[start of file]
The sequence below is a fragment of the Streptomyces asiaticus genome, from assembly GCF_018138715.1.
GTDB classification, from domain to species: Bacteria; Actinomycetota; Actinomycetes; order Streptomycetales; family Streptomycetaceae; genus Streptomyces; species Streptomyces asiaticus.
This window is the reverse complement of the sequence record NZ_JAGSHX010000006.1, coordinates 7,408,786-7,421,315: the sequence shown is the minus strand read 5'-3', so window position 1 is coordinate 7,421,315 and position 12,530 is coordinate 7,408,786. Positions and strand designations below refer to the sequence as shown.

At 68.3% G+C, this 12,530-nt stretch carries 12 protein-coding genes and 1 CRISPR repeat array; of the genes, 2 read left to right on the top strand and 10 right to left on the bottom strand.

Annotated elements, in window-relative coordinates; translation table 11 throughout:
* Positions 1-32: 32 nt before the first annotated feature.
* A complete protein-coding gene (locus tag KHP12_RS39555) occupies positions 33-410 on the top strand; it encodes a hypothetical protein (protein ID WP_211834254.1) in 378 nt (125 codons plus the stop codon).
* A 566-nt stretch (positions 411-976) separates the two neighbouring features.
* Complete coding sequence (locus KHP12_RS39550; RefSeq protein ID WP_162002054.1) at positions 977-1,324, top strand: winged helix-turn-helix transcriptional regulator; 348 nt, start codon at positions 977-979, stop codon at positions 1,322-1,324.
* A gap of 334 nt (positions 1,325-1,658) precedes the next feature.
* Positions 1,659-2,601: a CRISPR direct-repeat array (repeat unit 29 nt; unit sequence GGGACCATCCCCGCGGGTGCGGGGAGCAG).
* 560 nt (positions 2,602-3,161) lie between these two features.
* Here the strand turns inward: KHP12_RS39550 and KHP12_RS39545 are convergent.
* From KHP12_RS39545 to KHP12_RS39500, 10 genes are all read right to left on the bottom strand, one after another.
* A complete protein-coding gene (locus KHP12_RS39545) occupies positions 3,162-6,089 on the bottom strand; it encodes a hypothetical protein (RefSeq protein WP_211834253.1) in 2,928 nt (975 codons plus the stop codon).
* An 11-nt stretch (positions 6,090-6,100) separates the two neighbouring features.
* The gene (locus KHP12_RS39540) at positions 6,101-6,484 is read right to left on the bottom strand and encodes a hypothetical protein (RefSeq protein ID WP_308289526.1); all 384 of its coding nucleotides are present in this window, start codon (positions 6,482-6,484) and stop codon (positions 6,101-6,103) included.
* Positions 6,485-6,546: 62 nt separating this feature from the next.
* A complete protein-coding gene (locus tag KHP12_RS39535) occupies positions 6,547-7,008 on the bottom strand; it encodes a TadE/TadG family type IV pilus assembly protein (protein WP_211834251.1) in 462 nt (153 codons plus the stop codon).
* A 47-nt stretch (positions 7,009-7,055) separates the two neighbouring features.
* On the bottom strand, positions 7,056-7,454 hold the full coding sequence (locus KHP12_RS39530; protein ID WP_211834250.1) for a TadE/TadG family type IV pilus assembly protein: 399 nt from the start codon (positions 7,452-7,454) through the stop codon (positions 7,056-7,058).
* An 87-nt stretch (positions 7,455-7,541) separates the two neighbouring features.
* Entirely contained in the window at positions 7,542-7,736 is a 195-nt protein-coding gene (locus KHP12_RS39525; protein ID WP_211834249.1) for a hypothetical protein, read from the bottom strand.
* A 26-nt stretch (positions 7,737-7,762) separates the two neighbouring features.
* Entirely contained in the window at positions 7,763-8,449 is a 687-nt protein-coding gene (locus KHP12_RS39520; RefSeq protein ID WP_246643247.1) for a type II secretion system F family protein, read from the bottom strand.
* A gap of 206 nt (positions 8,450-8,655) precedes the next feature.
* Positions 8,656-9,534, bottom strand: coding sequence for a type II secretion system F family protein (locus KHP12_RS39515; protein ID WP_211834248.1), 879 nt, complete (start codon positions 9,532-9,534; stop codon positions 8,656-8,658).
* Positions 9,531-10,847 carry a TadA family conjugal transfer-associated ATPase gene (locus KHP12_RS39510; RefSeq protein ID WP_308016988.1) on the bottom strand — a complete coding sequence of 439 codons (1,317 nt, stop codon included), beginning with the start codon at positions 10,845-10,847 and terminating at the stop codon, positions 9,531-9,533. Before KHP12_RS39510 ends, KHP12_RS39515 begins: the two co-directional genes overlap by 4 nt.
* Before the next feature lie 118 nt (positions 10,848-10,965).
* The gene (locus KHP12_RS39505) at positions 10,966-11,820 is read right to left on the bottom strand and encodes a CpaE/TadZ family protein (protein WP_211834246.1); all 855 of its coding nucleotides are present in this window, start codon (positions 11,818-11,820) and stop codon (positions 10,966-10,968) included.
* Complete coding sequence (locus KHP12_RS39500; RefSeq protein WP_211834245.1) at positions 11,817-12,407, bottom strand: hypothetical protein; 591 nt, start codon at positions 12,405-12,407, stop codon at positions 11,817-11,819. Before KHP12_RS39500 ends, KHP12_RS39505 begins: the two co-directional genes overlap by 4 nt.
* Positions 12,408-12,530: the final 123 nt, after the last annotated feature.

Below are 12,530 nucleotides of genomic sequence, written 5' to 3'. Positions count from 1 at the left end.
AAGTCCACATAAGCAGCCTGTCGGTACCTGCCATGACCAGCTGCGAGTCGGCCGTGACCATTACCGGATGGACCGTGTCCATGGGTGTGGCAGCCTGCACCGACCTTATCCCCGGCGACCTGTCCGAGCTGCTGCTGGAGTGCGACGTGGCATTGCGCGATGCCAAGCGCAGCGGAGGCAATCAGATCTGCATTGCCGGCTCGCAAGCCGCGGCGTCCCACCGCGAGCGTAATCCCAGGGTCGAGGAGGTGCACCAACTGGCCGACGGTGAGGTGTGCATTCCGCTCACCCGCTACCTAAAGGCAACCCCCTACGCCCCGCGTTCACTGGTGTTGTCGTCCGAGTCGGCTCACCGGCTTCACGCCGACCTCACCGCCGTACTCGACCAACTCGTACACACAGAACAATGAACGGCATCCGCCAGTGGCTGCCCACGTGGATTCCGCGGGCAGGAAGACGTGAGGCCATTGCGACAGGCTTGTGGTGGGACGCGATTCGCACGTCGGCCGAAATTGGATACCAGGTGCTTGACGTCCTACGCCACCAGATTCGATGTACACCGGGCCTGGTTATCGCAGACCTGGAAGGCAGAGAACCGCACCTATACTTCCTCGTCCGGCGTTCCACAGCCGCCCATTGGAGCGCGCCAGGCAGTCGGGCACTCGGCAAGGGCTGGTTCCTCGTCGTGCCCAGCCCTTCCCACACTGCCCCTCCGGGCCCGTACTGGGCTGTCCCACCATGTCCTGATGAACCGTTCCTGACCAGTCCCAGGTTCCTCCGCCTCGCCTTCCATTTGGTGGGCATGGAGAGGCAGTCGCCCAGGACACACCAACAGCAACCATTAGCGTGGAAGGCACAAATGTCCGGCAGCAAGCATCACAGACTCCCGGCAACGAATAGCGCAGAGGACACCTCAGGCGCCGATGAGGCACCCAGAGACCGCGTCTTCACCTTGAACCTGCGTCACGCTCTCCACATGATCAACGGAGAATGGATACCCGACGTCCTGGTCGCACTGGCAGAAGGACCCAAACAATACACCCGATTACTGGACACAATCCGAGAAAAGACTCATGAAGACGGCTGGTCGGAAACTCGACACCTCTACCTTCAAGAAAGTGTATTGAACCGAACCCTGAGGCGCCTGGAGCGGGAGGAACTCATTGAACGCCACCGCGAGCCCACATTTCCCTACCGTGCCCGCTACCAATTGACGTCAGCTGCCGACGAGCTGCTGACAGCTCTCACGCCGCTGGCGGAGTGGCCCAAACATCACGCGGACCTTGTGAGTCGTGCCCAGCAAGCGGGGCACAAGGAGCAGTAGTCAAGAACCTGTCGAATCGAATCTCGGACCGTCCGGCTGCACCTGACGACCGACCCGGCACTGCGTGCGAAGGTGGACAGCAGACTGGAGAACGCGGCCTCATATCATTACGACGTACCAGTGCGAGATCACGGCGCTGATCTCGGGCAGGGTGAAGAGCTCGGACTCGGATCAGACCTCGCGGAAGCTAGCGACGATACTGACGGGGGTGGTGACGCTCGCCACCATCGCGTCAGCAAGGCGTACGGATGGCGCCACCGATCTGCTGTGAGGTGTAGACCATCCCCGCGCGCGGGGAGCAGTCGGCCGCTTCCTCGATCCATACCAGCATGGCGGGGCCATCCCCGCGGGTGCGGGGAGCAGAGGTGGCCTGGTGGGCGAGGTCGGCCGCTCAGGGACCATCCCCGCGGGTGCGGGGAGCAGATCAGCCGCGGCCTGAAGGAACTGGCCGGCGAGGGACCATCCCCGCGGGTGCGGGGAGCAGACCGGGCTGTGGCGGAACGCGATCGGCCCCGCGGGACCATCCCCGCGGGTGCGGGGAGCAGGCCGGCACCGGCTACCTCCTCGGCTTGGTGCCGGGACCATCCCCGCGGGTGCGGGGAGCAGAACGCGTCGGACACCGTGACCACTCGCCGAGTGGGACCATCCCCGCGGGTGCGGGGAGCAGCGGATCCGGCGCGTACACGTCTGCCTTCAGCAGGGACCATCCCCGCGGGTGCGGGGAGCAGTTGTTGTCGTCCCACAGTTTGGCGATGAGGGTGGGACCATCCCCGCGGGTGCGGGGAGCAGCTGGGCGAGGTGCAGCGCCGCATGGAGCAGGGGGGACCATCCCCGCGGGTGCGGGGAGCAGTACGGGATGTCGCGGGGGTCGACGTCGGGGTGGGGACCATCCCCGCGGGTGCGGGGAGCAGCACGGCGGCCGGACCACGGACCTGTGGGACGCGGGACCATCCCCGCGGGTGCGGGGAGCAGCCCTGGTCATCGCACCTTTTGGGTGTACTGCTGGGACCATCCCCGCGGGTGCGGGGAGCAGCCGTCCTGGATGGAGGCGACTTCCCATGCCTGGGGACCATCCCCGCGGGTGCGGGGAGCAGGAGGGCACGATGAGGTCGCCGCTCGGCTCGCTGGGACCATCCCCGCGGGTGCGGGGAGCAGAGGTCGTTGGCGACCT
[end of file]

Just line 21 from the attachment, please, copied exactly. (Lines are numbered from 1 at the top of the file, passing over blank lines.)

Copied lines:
* On the bottom strand, positions 7,056-7,454 hold the full coding sequence (locus KHP12_RS39530; protein ID WP_211834250.1) for a TadE/TadG family type IV pilus assembly protein: 399 nt from the start codon (positions 7,452-7,454) through the stop codon (positions 7,056-7,058).